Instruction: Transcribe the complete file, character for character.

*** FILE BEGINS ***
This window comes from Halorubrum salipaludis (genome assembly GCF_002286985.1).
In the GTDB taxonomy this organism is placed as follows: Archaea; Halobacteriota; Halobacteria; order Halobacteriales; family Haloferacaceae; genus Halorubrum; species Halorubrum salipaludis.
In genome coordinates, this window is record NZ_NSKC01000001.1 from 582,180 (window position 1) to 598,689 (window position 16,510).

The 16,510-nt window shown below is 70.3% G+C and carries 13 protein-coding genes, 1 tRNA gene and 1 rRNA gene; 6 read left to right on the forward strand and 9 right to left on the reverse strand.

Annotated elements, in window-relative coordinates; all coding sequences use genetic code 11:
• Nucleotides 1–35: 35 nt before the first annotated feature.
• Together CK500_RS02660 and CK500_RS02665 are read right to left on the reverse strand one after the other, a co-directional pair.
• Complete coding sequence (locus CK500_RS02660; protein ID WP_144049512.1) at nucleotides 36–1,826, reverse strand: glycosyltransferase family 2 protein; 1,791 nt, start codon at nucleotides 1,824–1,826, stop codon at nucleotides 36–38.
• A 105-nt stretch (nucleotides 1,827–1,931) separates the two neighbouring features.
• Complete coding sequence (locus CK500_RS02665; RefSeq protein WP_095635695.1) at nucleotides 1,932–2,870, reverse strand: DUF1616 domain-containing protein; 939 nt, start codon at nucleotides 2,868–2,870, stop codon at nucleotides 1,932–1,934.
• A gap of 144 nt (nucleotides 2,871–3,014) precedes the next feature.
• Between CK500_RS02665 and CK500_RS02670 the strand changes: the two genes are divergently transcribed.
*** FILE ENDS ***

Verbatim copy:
This window comes from Halorubrum salipaludis (genome assembly GCF_002286985.1).
In the GTDB taxonomy this organism is placed as follows: Archaea; Halobacteriota; Halobacteria; order Halobacteriales; family Haloferacaceae; genus Halorubrum; species Halorubrum salipaludis.
In genome coordinates, this window is record NZ_NSKC01000001.1 from 582,180 (window position 1) to 598,689 (window position 16,510).

The 16,510-nt window shown below is 70.3% G+C and carries 13 protein-coding genes, 1 tRNA gene and 1 rRNA gene; 6 read left to right on the forward strand and 9 right to left on the reverse strand.

Annotated elements, in window-relative coordinates; all coding sequences use genetic code 11:
• Nucleotides 1–35: 35 nt before the first annotated feature.
• Together CK500_RS02660 and CK500_RS02665 are read right to left on the reverse strand one after the other, a co-directional pair.
• Complete coding sequence (locus CK500_RS02660; protein ID WP_144049512.1) at nucleotides 36–1,826, reverse strand: glycosyltransferase family 2 protein; 1,791 nt, start codon at nucleotides 1,824–1,826, stop codon at nucleotides 36–38.
• A 105-nt stretch (nucleotides 1,827–1,931) separates the two neighbouring features.
• Complete coding sequence (locus CK500_RS02665; RefSeq protein WP_095635695.1) at nucleotides 1,932–2,870, reverse strand: DUF1616 domain-containing protein; 939 nt, start codon at nucleotides 2,868–2,870, stop codon at nucleotides 1,932–1,934.
• A gap of 144 nt (nucleotides 2,871–3,014) precedes the next feature.
• Between CK500_RS02665 and CK500_RS02670 the strand changes: the two genes are divergently transcribed.